New Delhi India History

86 years ago on February 13, New Delhi became the capital of the power of undivided India, ending a 20-year wait. The Kashmir gate area was aptly named after the view as it looked, and was the fashionable and commercial heart of Delhi in the years it was built. Today it is a sophisticated metropolis and has given its inhabitants and the rest of the world a new standard of living.

It would take the Indian government two decades to complete the new capital, and its offices would eventually be moved from Calcutta to New Delhi in 1931. Accessible from Old Delhi, it borders the Ganges, Indus and Bay of Bengal to the east and west and the Jammu and Kashmir to the west.

After years of deliberation, the British finally decided in 1926 to name the new capital of India. At that time they decided to build a new city that would serve as their capital, which would border Delhi and be known as New Delhi. At first everyone hoped it would be ready in four years, but only 16 months later India was booted out by the British and Delhi became the capital of independent India and it was named after itself. It was taken out of the undivided province of Punjab and given the name "New Delhi" in 1927, and everyone initially hoped that it would be ready within four years.

Historian Swapna Liddle writes that the name was chosen because of its proximity to the city of Agra, the capital of the Mughal Empire. The fifth Delhi, Firozabad, was bounded by the Kotla, while the sixth was created by Emperor Sher Shah in Purana Qila, also in New Delhi. In 1638 Shah Jahan built a wall around Old Delhi to make it the permanent capital of the Mughal Empire, and the seventh Delhi was built by him in Shahjahanabad in 1640, whereby the Mughal capital was moved from Agras to Delhi and thus to the first city in the New Delhi region. It is largely preserved and roughly corresponds to ancient Beijing today, but it is not the same as the old city.

Today New Delhi is located in the metropolis Delhi and is still the capital of India. Moreover, the entire city itself is a territory of the Union, officially known as the National Capital Area (Delhi).

Although Delhi and New Delhi are colloquially and interchangeably called the National Capital Area of Delhi, they are actually two distinct entities, with Delhi itself forming a small part of the city. Although Delhi - New Delhi is commonly and interchangeably referred to as the national capital of India, the capital and Delhi NCT, they are actually two separate entities. While Delhi and New London are often colloquially referred to as capital and territory, both in the same city and in different parts of Delhi, Delhi (NCT) is actually a separate entity, while New Delhi is formed as a smaller part of Delhi.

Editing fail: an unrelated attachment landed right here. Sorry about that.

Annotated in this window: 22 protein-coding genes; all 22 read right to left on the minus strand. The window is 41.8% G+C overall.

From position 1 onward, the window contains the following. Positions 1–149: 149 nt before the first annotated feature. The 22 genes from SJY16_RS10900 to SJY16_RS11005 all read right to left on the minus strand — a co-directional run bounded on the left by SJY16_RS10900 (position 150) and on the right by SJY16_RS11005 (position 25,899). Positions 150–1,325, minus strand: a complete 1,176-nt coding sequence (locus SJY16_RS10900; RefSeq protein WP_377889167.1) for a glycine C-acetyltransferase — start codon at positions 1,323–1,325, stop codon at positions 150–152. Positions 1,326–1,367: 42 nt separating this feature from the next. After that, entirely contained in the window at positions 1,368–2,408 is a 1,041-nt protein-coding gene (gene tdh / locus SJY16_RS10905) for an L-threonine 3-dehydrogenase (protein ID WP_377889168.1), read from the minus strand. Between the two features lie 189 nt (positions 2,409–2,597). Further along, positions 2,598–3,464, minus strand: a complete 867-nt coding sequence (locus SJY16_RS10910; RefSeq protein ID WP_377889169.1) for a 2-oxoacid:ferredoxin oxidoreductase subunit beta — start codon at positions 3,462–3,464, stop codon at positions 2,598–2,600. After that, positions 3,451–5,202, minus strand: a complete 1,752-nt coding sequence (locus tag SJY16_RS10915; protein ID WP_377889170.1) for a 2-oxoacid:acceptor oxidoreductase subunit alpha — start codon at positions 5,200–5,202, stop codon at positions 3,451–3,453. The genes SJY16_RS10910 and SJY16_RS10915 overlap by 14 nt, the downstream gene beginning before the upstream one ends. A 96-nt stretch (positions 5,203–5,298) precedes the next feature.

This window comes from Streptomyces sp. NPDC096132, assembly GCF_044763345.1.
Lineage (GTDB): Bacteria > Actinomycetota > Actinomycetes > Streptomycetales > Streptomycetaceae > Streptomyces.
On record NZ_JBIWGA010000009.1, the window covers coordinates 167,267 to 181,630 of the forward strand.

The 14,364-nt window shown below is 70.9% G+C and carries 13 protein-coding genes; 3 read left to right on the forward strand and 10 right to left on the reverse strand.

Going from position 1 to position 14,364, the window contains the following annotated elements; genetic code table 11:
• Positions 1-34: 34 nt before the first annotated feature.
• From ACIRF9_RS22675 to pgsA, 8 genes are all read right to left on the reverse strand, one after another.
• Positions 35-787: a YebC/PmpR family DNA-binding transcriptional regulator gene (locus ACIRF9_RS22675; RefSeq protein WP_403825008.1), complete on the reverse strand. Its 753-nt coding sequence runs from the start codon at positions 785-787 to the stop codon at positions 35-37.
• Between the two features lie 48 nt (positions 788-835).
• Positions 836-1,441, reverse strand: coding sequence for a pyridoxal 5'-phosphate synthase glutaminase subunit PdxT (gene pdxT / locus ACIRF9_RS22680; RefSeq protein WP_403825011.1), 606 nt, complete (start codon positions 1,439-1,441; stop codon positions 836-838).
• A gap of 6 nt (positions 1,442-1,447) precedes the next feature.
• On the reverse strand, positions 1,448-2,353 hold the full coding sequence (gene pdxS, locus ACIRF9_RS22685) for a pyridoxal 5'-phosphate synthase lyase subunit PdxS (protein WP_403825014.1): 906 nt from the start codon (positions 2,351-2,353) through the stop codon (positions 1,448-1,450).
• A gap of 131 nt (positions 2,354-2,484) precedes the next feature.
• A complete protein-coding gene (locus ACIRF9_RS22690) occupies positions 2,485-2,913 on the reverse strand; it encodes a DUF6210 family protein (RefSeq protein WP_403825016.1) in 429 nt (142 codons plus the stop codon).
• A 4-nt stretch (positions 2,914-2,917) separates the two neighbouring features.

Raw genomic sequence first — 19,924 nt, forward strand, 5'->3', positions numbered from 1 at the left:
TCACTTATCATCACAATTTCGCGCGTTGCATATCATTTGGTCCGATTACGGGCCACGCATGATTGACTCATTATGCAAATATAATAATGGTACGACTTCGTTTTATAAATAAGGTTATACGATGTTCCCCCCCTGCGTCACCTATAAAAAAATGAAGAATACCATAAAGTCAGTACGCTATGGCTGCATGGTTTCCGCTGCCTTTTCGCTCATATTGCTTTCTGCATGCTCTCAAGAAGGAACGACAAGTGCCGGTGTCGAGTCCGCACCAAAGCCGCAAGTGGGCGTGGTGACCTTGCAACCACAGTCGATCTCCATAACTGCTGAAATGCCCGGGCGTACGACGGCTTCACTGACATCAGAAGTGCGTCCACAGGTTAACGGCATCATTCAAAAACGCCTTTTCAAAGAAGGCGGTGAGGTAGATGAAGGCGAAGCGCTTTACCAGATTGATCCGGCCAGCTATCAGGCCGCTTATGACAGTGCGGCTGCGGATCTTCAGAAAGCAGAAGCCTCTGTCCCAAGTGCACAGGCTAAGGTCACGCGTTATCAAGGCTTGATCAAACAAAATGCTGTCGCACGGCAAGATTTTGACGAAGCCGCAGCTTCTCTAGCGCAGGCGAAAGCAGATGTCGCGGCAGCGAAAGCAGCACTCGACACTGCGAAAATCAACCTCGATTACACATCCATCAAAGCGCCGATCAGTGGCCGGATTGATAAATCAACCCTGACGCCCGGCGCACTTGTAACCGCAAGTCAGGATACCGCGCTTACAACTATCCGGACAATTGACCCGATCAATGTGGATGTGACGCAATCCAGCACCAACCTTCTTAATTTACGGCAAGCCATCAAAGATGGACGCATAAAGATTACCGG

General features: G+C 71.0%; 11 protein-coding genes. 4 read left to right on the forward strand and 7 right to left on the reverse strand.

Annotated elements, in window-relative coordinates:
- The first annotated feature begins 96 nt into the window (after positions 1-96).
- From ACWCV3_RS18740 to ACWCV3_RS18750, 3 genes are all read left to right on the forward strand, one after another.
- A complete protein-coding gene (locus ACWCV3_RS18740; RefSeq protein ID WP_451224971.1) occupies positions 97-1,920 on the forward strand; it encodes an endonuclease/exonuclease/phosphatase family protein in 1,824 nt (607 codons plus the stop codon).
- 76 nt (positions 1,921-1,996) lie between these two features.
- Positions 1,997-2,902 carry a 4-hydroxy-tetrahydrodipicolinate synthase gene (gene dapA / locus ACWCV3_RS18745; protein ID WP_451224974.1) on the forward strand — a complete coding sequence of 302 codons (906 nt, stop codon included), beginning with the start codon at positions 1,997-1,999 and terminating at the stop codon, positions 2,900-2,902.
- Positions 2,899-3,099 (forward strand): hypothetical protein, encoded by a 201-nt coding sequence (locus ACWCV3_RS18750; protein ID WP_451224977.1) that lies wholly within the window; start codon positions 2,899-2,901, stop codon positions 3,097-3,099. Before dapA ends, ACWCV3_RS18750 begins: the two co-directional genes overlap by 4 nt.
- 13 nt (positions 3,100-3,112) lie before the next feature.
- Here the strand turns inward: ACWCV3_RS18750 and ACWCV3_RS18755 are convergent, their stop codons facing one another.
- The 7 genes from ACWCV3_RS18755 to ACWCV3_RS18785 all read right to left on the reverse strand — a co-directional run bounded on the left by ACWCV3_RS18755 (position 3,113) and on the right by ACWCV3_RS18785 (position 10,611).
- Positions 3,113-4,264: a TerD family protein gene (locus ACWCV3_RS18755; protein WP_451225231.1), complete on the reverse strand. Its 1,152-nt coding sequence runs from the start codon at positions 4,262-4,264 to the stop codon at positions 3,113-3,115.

New Delhi itself is governed by a city government called the New Delhi Municipal Council, while all other areas of Delhi are governed by the Municipal Corporation (Delhi), which administers all other areas in Delhi. In addition to the city itself, it is governed in the suburbs by a municipal administration known as the New Delhi municipal council (NDMC).

The city is divided into two parts: Old Delhi is located in the north, and New Delhi (south) has been India's capital since 1947. The districts are formed by Central Delhi, also known as "Old Delhi" (historic capital of the Mughals), and the South Delhi district, "New Delhi."

At least eight well-known cities were founded in the city, the last of which was New Delhi. Professor Narayani Gupta explains Delhi when she says: "Delhi is a large area divided into two parts: Old Delhi and South Delhi and New Delhi.

New Delhi itself was founded when the British moved the capital of India from Calcutta (now Calcutta) to Delhi. New Delhi was inaugurated in 1931 as the new capital and built on the site of the old Delhi, which had been chosen as a replacement for the capital of India, which was replaced in 1911 by Kal Cutta, now K Bengalata. The two cities were separated by open spaces and a railway embankment, with New Delhi planned next to the old Kejriwal. British Board of Directors , it was essentially residence and the creation of its administrators.

The Outer Ring Road is an important artery connecting the far-flung areas of Delhi with the main arteries of New Delhi. This controlled, toll-free highway connects New Beijing to Faridabad, a key satellite city in Haryana. New Kejriwal, the capital of India, is jointly managed by the Delhi Municipal Corporation (DMC) and the Central Board of Control for Railways (CBR) and is also the seat of the National Capital Development Authority (NCDA), the government of the state of Uttar Pradesh.

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